A neat-looking hotel stands where the grubby passengers’ inn stood earlier. But frequent train traveller Yogesh Narula has lost it to the rest of the world.
The Rail Yatri Niwas in New Delhi, meant as a reasonably priced hotel exclusively for travellers, has been transformed into a budget hotel with tariffs several times high than what they were before, and access open to all, not just railway passengers.
As Railways Minister Lalu Prasad presents his final budget today, an HT reporter’s train journey from New Delhi to Mumbai, India’s busiest route, resonated with the view that big ticket projects of the Railways are sliding out of reach of ordinary passengers.
The Rail Yatri Niwas, located within the New Delhi railway station complex, is now run by Ginger Hotel, a Tata enterprise.
Earlier, it offered change room and lodging facilities, including dormitories, for the exclusive use of rail travellers at nominal charges, between Rs 50 and Rs 250 per day. In 2006, the Railways leased out the property to Tata Enterprises.
Since the makeover, room tariffs are Rs 1,199 per day, and available on a first-come first-serve basis — with no separate quota for rail passengers.
“Tariffs have been taken beyond the reach of average train passengers,” said Narula, a 38-year-old businessman, who frequently travels here from Jaipur.
The Rail Yatri Niwas properties at other two other locations (Puri and Ranchi) are undergoing similar makeovers under the Public- Private Partnership (PPP) model.
“Facilities meant for the benefit of average rail travellers are being converted into a center that caters to the needs of corporate clients,” said an unnamed blogger on the Indian Railway Fan Club Association (IRFCA) website.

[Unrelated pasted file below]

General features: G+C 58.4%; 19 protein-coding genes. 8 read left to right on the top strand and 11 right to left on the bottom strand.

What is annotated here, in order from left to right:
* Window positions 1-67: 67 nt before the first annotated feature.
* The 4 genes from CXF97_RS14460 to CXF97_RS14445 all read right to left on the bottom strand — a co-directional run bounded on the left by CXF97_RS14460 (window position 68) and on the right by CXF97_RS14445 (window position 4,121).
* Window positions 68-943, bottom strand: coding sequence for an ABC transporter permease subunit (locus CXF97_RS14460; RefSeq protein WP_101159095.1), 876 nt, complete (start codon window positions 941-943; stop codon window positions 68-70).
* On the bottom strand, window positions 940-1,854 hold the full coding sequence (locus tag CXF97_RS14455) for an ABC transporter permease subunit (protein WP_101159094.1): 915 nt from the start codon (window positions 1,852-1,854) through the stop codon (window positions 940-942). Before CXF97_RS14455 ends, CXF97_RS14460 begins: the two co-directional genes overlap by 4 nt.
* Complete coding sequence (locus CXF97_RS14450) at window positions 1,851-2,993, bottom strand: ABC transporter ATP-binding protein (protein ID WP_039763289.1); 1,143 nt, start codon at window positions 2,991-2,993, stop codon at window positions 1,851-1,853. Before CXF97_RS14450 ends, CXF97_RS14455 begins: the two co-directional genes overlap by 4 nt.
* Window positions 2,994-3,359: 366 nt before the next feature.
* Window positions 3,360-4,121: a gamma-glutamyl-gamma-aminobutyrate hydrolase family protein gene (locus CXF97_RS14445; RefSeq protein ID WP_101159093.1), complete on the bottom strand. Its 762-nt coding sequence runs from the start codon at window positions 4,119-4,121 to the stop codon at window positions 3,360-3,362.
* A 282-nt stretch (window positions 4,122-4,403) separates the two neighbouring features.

By 2012, the Railways expects to generate Rs 100, 000 crore through extra-budgetary resources for big-ticket projects. But these are designed in a manner to exclude the middle and lower segment of travellers.
Food, for example, is set to get more expensive. The Indian Railways Catering and Tourism Corporation (IRCTC) issued tenders for the setting up of Food Plazas at stations in 2006-2007. Failing to generate response at 122 of the 183 identified sites, re-tenders have been issued.
“Re-tendering means that the Railways will have to concede to the contractor’s demands for higher pricing of food articles at Food Plazas,” said Mahendra Sharma of the International Transporters Workers Federation (ITWF).
Major projects have also been held up because of departmental rivalries.
In 2006, the Railways announced schemes for the construction of 100 budget hotels and 24 World Class Railway Stations. The two projects have been delayed by over one year because of competing claims over implementation between the Railway Land Development Authority (RLDA) and the IRCTC, according to a parliamentary committee report.